Alex Tabarrok quotes Randall Morck and Bernard Yeung on difficulties with instrumental variables. This reminded me of some related things I’ve written.
In the official story the causal question comes first and then the clever researcher comes up with an IV. I suspect that often it’s the other way around: you find a natural experiment and look at the consequences that flow from it. And maybe that’s not such a bad thing. See section 4 of this article.
More generally, I think economists and political scientists are currently a bit overinvested in identification strategies. I agree with Heckman’s point (as I understand it) that ultimately we should be building models that work for us rather than always thinking we can get causal inference on the cheap, as it were, by some trick or another. (This is a point I briefly discuss in a couple places here and also in my recent paper for the causality volume that Don Green etc are involved with.)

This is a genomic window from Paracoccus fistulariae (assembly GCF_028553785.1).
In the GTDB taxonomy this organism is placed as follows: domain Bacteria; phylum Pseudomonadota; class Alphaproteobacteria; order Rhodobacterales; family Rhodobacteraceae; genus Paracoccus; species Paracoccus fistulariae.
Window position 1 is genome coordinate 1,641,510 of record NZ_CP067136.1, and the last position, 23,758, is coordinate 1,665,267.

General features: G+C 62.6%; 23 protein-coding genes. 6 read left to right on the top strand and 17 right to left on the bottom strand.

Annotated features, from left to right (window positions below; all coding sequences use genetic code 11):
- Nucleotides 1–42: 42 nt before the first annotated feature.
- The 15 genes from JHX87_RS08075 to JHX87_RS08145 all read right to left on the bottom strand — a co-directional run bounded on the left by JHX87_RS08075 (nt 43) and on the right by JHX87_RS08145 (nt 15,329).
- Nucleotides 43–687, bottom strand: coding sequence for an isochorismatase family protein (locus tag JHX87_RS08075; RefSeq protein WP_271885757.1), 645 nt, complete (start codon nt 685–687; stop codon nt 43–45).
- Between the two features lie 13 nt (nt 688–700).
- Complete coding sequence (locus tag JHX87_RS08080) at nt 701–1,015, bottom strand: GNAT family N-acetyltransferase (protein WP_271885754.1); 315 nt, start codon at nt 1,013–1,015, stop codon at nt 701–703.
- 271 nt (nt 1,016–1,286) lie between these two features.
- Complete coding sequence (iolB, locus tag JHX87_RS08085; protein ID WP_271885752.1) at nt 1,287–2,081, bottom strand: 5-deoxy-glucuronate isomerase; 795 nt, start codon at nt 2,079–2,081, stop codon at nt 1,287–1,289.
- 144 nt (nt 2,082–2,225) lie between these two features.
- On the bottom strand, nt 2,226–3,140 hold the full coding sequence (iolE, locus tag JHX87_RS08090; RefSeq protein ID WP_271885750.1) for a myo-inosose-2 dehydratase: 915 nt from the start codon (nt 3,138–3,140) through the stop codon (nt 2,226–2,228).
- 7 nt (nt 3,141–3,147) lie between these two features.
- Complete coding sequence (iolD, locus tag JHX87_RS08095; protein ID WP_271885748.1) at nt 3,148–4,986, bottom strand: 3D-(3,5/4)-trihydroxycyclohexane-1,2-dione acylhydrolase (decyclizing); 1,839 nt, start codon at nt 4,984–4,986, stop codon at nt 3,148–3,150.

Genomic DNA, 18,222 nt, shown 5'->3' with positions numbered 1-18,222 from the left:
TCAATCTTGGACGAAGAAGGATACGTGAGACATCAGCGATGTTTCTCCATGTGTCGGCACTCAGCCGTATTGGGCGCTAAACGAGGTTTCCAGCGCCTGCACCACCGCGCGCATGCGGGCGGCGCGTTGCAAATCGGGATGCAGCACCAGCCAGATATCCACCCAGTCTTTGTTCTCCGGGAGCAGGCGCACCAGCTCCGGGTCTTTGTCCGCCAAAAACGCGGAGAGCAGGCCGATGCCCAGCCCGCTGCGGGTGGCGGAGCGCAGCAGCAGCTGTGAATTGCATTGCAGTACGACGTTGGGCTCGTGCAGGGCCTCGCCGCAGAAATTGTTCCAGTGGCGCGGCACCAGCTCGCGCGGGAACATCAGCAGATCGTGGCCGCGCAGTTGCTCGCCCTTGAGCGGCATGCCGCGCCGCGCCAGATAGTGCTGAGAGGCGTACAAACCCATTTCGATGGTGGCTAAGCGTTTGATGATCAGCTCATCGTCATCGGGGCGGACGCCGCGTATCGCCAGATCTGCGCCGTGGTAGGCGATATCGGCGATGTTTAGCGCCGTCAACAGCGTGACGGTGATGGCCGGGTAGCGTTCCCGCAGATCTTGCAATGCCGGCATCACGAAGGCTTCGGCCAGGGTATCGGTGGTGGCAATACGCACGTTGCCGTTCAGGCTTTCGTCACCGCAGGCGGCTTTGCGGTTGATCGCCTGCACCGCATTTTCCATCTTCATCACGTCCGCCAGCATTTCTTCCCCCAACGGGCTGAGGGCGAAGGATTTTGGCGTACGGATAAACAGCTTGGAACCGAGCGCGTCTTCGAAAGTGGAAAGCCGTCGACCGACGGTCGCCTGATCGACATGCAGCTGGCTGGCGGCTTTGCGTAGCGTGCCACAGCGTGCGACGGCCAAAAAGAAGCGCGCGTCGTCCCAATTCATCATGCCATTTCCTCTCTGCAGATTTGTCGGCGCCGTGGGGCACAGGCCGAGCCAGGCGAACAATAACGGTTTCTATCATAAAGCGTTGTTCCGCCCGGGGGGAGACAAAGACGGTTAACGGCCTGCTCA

I recently had this discussion with someone else regarding regression discontinuity (the current flavor of the month; IV is soooo 90′s), but I think the point holds more generally, that experiments and natural experiments are great when you have them, and they’re great to aspire to and to focus one’s thinking, but in practice these inferences are sometimes a bit of a stretch, and sometimes the appeal of an apparently clean identification strategy masks some serious difficulty mapping the identified parameter to underlying quantities of interest.
P.S. How I think about instrumental variables.